Fixed fee billing

There has been much talk in the legal fraternity and beyond about fixed price services. Our experience is that its benefits to the clients include:

  • the outcomes to be achieved for the client are of primary concern;
  • greater certainty for the client;
  • the services are scoped and specified; and
  • fixed prices are assigned to the services and when that is not possible for the longer term tasks, estimates are provided.

A 2017 report by the Association of Corporate Counsel indicated that one of the most pertinent considerations for a client when engaging a firm are flexible billing methods.

The focus must be on value for the client. The old six-minute increments approach to billing which looks back to what has been done and then costed, is replaced by a forward looking outcomes focused approach. The new approach presupposes the provision of a scope which outlines the work that is required and the fixed fees that will be charged.

Glen McLeod Legal has used fixed fee billing since the founding of the firm, almost 7 years ago, as part of its value-based pricing approach. Our experience has shown that value-based pricing has been a positively received by our clients.

If you have a town planning or environmental legal issue, the team at Glen McLeod Legal can assist with, then please do not hesitate to contact us by telephone on (08) 6460 5179 or by email at

Picture of Jess Hamdorf, Glen McLeod and Chelsea White

Glen McLeod Legal was delighted to be a supporting sponsor of The Law Society of Western Australia’s End of Year Celebration on Wednesday 5 December 2018 at the Westin Hotel. It was a great evening of collegiality and an opportunity to speak with others in the profession about the year in review.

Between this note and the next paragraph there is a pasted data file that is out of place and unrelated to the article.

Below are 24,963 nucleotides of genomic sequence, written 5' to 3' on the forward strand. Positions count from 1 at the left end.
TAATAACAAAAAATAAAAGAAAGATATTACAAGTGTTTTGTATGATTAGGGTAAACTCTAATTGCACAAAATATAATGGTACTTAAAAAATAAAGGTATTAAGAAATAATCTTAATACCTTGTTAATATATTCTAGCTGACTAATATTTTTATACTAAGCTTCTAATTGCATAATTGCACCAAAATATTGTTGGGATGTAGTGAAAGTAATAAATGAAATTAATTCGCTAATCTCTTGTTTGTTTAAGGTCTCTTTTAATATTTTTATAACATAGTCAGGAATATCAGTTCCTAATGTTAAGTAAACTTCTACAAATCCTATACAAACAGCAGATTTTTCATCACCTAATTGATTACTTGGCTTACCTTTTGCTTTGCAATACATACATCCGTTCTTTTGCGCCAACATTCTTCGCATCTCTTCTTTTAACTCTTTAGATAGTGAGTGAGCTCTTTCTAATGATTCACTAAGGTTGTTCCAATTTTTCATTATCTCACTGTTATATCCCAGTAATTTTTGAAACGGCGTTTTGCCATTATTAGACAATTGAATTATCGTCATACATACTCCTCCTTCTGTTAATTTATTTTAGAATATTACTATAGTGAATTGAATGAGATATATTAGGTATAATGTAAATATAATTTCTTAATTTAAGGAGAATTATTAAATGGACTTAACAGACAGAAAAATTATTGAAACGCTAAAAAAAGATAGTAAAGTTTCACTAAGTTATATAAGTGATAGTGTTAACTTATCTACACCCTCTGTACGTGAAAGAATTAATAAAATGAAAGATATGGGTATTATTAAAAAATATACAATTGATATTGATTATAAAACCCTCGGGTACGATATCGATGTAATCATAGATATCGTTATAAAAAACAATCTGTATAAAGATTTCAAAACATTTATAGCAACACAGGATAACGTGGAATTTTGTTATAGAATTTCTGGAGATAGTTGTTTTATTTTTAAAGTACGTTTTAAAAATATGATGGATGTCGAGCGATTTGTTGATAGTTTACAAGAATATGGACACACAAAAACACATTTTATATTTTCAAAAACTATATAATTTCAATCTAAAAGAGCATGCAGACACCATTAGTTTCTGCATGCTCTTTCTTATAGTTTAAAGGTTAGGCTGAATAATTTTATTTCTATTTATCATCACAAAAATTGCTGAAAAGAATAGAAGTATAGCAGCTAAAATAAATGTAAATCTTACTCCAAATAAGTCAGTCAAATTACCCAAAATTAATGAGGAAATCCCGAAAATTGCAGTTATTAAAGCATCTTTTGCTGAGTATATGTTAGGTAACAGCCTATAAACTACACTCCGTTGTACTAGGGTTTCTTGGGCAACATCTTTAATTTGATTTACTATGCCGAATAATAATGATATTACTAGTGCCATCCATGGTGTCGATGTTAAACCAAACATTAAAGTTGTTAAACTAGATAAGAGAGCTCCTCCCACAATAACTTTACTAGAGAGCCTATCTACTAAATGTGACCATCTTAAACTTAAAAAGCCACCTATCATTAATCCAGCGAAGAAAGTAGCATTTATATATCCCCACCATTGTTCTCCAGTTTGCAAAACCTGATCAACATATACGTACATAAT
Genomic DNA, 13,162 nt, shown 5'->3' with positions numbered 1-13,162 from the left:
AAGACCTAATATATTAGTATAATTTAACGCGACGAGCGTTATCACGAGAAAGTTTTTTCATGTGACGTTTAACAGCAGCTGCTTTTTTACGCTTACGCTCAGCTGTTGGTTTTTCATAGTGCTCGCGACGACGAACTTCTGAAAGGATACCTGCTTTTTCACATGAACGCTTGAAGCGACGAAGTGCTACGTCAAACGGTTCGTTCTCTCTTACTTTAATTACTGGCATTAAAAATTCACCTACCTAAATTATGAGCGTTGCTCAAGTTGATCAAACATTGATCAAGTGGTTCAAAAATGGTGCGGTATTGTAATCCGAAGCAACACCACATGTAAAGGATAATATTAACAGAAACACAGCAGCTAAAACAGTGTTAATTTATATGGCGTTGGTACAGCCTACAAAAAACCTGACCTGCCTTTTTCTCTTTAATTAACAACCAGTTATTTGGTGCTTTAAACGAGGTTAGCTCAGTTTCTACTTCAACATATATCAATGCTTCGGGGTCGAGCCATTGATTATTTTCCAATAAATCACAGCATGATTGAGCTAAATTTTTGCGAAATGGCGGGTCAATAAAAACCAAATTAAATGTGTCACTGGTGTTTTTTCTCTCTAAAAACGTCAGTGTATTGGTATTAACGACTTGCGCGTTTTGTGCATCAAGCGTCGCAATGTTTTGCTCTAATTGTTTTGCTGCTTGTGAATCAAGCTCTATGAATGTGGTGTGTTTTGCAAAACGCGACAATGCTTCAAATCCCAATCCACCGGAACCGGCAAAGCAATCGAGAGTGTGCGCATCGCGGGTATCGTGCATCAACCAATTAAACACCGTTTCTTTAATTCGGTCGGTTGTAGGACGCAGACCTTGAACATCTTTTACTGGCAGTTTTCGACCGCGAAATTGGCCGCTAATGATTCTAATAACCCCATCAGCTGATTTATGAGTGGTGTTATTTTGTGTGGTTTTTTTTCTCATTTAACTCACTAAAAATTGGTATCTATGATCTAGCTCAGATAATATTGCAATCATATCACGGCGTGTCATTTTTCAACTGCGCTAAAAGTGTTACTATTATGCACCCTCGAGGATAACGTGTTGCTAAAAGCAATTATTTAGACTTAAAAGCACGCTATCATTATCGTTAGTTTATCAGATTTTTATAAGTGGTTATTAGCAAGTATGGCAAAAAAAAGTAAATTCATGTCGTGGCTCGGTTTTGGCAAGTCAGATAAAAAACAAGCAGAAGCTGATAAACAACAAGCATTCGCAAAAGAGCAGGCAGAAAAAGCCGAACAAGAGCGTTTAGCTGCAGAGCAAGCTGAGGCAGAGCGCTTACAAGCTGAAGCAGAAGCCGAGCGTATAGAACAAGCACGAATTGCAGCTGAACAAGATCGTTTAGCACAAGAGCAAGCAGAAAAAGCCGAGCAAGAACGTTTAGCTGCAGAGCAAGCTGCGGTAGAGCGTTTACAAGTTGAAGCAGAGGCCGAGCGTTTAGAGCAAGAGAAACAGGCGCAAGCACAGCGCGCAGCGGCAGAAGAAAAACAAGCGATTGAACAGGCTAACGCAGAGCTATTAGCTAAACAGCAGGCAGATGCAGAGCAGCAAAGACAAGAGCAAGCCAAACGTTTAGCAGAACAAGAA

It was also a pleasure to hear from Hayley Cormann, President of the Society, about the Society’s achievements in 2018.

Overflowing bin

Waste management and recycling has become an increasingly important topic of discussion in Australia. Western Australia is part of that conversation. Public awareness has been increased because of factors such as the import restrictions imposed by China in April 2018 under its Blue Sky/National Sword program, which prevents 99% of the Australian recyclables previously sold to China from being exported there.[1] The scale of waste management is likely to increase. WA’s population is expected to increase to 3.2 million people by 2026[2], with most of the growth anticipated to take place in metropolitan Perth. Consequently, WA’s waste infrastructure capacity must grow to meet the increased waste supply.

Further, WA must develop its waste infrastructure if it is to achieve the waste diversion targets set out in the Western Australian Waste Strategy: Creating the Right Environment.[3] Despite the need for new waste management facilities, it can be a lengthy process to obtain all of the necessary approvals. This challenge has been identified in various reports[4] and is an issue faced by a number of our clients.